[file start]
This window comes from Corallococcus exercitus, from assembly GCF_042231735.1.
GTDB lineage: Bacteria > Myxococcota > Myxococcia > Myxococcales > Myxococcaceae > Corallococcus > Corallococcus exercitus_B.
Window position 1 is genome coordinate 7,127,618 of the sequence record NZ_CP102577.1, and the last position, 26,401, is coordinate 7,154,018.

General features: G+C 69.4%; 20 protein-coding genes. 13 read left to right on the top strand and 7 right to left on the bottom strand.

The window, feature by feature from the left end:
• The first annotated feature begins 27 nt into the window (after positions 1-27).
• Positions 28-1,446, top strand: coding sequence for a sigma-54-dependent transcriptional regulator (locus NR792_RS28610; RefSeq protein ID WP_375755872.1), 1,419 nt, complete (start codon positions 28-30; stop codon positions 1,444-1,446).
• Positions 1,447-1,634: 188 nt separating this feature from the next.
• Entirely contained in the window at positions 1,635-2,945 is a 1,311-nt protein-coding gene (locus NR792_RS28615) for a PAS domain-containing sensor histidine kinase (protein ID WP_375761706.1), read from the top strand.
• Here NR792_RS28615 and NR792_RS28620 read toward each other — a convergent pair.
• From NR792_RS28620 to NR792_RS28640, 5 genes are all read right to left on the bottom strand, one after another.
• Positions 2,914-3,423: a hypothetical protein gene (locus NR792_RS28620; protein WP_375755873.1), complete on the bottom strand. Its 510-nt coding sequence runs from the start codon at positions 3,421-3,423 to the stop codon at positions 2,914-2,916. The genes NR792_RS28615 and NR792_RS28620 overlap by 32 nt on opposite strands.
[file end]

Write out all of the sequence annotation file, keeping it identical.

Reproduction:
This window comes from Corallococcus exercitus, from assembly GCF_042231735.1.
GTDB lineage: Bacteria > Myxococcota > Myxococcia > Myxococcales > Myxococcaceae > Corallococcus > Corallococcus exercitus_B.
Window position 1 is genome coordinate 7,127,618 of the sequence record NZ_CP102577.1, and the last position, 26,401, is coordinate 7,154,018.

General features: G+C 69.4%; 20 protein-coding genes. 13 read left to right on the top strand and 7 right to left on the bottom strand.

The window, feature by feature from the left end:
• The first annotated feature begins 27 nt into the window (after positions 1-27).
• Positions 28-1,446, top strand: coding sequence for a sigma-54-dependent transcriptional regulator (locus NR792_RS28610; RefSeq protein ID WP_375755872.1), 1,419 nt, complete (start codon positions 28-30; stop codon positions 1,444-1,446).
• Positions 1,447-1,634: 188 nt separating this feature from the next.
• Entirely contained in the window at positions 1,635-2,945 is a 1,311-nt protein-coding gene (locus NR792_RS28615) for a PAS domain-containing sensor histidine kinase (protein ID WP_375761706.1), read from the top strand.
• Here NR792_RS28615 and NR792_RS28620 read toward each other — a convergent pair.
• From NR792_RS28620 to NR792_RS28640, 5 genes are all read right to left on the bottom strand, one after another.
• Positions 2,914-3,423: a hypothetical protein gene (locus NR792_RS28620; protein WP_375755873.1), complete on the bottom strand. Its 510-nt coding sequence runs from the start codon at positions 3,421-3,423 to the stop codon at positions 2,914-2,916. The genes NR792_RS28615 and NR792_RS28620 overlap by 32 nt on opposite strands.